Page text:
Ronâ€™s Pick of the Week:
Drivin N Cryinâ€™: Songs About Cars, Space and The Ramones (Redeye)
The EP method is a great way for a band to reintroduce themselves to the public lexicon. Ergo, Atlanta, GA alt-rock icons Drivinâ€™ Nâ€™ Cryinâ€™ embrace the format like an old friend with their latest endeavor – a double LP’s worth of new material spread across four extended players and released over the course of a 12-month period. Coming off the high of last June’s Songs From The Laundromat (DI review), Songs About Cars, Space and The Ramones (released September 2012) is exactly what it proclaims. Utilizing their collective love for Nuggets-era American psych as a launching pad, DNC barrel through a sextet of cuts about homeroom crushes (Out Here in the Middle of Nowhere), the custom rides that impressed them (Hot Wheels) and escaping into the fantasia of Atomic Age sci-fi as a means to mend a broken heart (Space Eyes). And smack dab in the middle is Johnny Rides Shotgun, arguably the most original tribute to the Queens punk legends put on wax and the fiery sonic sun around which the EP’s other talking points revolves. DNC’s next installment, Songs from the Garage (due out in April), promises to showcase the band’s roots in punk, but it seems as though they started that party early with this fun, fast and furious set. (Ron Hart)
Ronâ€™s Runner-Up of the Week:
Beaten By Them: Kinder Machines (Logicpole)
If there’s one terrestrial college radio station outside of WFMU that still holds any kind of influential weight these days out here in the Northeast itâ€™s WNYU. And if you’ve followed their charts over the last six or seven years, you’ve definitely seen the name of Beaten By Them. Since 2005, the San Francisco-cum-New York-cum-Melbourne, Australia-based quintet have been a secret handshake of sorts amongst lovers of the instrumental post-rock idiom. But Kinder Machines aims to take them to a new plateau of listenership, working alongside Tom Waits’ go-to engineer Oz Fritz to incorporate Beatles-like orchestral sweep, New YorkÂ¬-era Lou Reed gristle, and back country Americana into their unique spin on Tortoise a la TNT. Seek this out ASAP, especially if you are a fan of the Thrill Jockey and Temporary Residence labels. (RH)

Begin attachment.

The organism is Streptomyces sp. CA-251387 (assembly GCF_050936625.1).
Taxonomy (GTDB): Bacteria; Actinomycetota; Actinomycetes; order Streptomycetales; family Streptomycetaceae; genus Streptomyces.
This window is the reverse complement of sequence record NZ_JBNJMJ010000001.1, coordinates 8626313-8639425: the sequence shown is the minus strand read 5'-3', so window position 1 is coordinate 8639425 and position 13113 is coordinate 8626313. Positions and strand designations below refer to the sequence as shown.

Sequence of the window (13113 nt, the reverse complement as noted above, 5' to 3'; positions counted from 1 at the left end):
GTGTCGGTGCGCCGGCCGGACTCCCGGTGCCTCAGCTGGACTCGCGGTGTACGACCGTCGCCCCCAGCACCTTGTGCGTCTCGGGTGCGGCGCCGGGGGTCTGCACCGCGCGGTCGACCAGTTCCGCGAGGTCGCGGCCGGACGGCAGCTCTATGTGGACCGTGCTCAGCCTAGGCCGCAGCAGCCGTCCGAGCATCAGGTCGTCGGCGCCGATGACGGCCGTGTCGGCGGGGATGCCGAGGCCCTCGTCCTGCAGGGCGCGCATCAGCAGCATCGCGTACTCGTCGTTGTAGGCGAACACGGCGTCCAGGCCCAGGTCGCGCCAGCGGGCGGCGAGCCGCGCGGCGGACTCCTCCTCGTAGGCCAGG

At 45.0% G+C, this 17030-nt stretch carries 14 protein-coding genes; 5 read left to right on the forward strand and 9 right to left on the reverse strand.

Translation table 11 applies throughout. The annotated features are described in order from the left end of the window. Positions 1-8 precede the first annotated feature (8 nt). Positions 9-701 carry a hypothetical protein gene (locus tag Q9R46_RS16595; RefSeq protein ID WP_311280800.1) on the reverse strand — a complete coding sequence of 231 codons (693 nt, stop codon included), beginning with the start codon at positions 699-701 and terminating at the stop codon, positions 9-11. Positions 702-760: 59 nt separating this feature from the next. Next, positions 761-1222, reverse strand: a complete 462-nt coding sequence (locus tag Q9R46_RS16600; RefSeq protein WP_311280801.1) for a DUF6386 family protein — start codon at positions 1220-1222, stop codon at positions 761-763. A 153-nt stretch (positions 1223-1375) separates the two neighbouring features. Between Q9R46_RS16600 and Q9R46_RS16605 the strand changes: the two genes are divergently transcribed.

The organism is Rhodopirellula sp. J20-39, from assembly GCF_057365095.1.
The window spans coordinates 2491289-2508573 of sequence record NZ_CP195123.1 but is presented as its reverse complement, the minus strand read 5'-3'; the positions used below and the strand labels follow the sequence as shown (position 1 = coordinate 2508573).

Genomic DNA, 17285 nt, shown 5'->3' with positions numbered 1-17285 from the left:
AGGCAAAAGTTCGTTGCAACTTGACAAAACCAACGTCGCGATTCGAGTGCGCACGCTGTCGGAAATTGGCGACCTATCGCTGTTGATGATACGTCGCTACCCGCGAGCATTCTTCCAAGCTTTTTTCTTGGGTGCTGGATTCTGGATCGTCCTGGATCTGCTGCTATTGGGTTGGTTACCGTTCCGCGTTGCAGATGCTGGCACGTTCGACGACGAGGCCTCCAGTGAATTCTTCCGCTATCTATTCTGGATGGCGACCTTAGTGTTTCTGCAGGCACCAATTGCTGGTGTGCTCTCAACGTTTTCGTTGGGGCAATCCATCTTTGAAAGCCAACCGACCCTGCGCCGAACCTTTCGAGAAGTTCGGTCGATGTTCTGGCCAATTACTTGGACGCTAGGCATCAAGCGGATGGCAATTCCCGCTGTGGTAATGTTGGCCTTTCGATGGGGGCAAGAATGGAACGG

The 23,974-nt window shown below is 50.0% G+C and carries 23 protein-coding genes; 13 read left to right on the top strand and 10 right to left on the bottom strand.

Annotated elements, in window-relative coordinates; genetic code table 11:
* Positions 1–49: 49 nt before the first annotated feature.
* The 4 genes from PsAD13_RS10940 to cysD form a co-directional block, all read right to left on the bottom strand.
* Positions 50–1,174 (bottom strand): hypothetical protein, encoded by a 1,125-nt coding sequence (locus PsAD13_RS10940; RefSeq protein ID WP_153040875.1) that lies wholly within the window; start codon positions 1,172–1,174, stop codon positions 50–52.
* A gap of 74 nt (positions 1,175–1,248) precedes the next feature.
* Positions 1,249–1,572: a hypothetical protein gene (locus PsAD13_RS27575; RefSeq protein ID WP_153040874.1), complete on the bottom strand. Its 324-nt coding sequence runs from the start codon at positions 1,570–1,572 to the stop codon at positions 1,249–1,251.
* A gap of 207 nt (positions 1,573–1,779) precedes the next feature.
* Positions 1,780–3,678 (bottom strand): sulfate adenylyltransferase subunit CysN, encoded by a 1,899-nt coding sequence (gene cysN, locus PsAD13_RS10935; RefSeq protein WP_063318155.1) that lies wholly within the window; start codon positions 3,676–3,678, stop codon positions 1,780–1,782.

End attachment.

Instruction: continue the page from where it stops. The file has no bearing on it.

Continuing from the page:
Ronâ€™s Bonus Review:
Ex-Cult: Ex-Cult (Goner Records)
Produced by white-hot nu-garage heavyweight Ty Segall, Memphis’s Ex-Cult uncork the momentum they’ve built up playing in the backs of local bars and friends’ basement parties on the 12 songs on their eponymous debut LP. Boasting an attack somewhere between The Dead Boys, The Sonics and Flying Nun’s deep crate greats The Gordons, these youngsters make an indelible impression across strong, unrelenting tracks like Shades of Red and Post Graduate, which, enhanced by Ty’s adventurous board work, simulate the unbridled energy of their on-stage action so much you might as well call this motherlover a live album. Or is that alive? (RH)